Sleep is a priority
According to the expert, under the conditions of constant lack of sleep, you should generally review your lifestyle and transfer it to a minimally sufficient effort to perform only the necessary actions and duties. If there is such an opportunity, the rest of the work should be temporarily put on hold, and use this time for yourself and your recovery. But what if you can't catch up on sleep?
"I have an important rule — to avoid the worst, it is necessary to pretend that it has already happened and act accordingly," the psychologist shares her life hack. "If you constantly neglect your condition in the very long term, irreversible changes may occur, which will not only worsen the quality of life but also pose a real threat to health. Take a vacation, relieve yourself from household tasks, and delegate part of the work. If necessary, see a doctor. This applies to people who are used to carrying everyone's weight on their shoulders. If a lot depends on you, take care of yourself accordingly."
Also, according to the psychologist, nutrition is vital, especially the body's saturation with protein and low-density cholesterol. Endocrinologists and nutritionists will help to implement it qualitatively.
Not helpers but enemies
Often, after a sleepless night, people drink a lot of coffee and energy drinks for productivity. According to a neuropsychologist, this is a bad option. In this case, we fall into a vicious circle — energy drinks and coffee overstimulate the nervous system and prevent us from falling asleep the following evening. The amount of coffee should be dosed — no more than two cups and only in the first half of the day.
The psychologist notes: even if you are in relative safety and don't run to the shelter at night, it's also a bad decision to stay awake during alarms on social networks, news, and watching TV series. It is clear that this is due to anxiety, but in this case, it is worth working it out with a psychotherapist or going to the doctor and deciding on your line of sedatives, sleeping pills, or other drugs.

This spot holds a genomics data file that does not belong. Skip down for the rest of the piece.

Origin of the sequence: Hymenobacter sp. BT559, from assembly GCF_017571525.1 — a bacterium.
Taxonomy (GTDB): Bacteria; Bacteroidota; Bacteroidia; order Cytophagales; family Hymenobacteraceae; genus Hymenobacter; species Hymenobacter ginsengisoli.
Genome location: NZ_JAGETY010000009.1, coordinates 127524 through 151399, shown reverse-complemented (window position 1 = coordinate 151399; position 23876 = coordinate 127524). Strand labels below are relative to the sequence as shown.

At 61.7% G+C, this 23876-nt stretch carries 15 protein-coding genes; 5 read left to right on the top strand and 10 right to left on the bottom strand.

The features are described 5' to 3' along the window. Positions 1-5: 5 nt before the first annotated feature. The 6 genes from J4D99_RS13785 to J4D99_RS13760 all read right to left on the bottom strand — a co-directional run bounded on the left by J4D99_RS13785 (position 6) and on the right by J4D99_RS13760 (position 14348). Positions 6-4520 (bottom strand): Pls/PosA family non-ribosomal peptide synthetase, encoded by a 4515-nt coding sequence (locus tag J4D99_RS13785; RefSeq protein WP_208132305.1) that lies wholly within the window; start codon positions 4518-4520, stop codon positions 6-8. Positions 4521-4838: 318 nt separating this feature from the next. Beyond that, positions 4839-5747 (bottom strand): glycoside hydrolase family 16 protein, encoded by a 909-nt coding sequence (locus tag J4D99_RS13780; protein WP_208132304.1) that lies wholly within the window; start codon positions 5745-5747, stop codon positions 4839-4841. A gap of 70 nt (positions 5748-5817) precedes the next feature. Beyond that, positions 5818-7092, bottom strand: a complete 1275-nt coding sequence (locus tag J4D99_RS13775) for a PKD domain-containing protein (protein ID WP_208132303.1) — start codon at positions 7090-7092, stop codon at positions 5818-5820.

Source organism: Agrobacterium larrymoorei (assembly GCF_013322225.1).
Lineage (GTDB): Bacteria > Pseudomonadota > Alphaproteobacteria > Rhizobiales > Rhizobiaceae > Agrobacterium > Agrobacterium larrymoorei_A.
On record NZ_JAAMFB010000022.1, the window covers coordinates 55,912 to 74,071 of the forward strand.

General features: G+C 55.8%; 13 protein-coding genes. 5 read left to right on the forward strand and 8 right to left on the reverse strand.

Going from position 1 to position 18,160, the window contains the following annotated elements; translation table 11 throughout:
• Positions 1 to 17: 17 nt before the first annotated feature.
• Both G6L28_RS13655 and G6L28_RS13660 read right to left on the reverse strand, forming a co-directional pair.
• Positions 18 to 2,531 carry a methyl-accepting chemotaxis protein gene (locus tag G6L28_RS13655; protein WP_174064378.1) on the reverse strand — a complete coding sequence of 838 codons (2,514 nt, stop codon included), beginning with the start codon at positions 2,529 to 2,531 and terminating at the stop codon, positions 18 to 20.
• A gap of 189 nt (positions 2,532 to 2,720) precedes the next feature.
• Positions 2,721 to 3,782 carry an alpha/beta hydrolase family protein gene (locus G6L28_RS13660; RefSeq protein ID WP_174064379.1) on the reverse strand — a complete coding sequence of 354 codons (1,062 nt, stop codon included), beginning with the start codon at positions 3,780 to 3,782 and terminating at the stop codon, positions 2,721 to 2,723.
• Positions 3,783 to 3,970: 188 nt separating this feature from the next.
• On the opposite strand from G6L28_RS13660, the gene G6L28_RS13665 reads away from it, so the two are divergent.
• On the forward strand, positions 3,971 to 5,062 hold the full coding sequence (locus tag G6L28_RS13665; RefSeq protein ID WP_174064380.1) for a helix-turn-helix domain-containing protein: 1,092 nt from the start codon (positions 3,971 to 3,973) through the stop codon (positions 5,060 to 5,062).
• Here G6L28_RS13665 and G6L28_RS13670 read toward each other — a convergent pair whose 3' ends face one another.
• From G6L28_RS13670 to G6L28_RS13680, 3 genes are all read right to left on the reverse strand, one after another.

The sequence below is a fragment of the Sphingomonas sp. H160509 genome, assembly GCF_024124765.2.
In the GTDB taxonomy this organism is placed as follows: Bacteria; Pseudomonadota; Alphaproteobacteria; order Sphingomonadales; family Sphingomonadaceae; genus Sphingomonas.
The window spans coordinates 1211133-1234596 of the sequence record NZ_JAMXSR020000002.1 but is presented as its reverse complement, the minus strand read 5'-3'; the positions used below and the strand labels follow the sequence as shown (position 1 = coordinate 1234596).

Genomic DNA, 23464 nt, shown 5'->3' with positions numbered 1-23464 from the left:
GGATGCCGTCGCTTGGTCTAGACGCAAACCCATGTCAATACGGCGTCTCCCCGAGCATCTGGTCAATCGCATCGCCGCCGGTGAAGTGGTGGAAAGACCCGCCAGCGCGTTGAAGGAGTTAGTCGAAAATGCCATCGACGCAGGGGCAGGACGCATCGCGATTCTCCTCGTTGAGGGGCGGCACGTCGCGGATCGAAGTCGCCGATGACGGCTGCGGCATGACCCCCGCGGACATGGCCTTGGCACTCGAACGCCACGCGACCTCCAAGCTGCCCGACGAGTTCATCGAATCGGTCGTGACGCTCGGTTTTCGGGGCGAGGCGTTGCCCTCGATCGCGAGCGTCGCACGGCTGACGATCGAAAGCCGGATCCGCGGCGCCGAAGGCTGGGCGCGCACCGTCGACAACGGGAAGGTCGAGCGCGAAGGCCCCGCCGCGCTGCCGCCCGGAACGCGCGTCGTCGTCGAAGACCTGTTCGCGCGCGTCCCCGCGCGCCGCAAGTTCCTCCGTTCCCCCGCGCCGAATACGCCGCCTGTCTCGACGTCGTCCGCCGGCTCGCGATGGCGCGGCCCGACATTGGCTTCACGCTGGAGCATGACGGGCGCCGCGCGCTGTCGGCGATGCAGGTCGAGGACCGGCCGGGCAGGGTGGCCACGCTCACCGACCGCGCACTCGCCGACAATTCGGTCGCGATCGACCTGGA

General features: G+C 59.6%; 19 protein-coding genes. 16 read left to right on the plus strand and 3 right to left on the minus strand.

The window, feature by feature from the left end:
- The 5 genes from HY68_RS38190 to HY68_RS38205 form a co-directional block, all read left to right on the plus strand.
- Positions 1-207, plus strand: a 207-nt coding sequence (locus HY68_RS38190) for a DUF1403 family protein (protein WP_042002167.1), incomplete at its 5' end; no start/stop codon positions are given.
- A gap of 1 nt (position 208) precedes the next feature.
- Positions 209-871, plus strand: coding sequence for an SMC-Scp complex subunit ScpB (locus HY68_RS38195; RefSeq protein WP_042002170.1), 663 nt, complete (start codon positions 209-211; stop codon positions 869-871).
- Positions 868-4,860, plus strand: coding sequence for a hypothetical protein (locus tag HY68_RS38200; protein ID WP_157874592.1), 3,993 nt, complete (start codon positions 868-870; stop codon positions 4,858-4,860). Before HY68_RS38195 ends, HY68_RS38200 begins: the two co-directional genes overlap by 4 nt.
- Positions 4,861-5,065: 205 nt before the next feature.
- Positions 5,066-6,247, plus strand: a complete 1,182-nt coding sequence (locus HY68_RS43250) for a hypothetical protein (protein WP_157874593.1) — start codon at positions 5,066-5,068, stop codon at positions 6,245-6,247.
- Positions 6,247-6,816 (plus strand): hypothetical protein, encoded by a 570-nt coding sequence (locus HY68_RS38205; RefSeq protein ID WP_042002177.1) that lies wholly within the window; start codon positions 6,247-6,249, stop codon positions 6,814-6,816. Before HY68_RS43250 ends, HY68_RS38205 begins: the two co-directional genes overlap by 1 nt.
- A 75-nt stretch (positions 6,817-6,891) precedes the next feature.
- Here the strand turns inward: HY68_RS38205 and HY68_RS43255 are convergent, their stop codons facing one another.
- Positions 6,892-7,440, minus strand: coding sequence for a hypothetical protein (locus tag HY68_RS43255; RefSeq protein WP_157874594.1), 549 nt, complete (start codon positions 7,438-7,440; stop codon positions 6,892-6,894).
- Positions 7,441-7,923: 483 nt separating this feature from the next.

"We have already talked about information hygiene before, but I repeatedly emphasize that it is worth limiting reading news only to those that directly affect your safety if it is not part of your job," emphasizes Lavrynenko.
Even more useful solutions!
Sleep is one of the primary human needs. Our health and efficiency depend on it. We would like to recall the main advice of psychologists regarding sleep during the war:
- go to bed and wake up at the same time;
- do not read the news or use the phone at least half an hour before bedtime;
- do breathing exercises: listen to your own breathing, try to inhale and hold your breath, and then exhale slowly;
- during the day, lie down to rest for at least twenty minutes — this will help to significantly improve your well-being and restore your strength;
- restore pre-war living conditions where possible. Daily routine exercises will help to disperse stress and maintain a regular rhythm of life;
- call and text in messengers to loved ones. We have a common problem, and mutual understanding is inspiring. A short pleasant conversation can balance the state of mind and calm anxiety;
- before going to sleep, dream and think about good things, and remember pleasant moments that warm your soul;
- do light physical exercises and walk in the fresh air more often — this will help you fall asleep on time;
- prepare a safe place to sleep. It can be a bathroom, a shelter, or a room where the two-wall rule applies. Bring blankets, pillows, sleeping bags, and warm clothes. Children should bring toys with them. Be sure to hug them — it will help calm, warm, reduce anxiety, and even heart rate. Hold the child to you, caress, sing a lullaby;
- touch a loved one, a child, a toy, or a pillow while sleeping. Tactile contact will help to calm down and relieve stress;
- meditation, yoga, and other conscious relaxation techniques also help to reduce anxiety.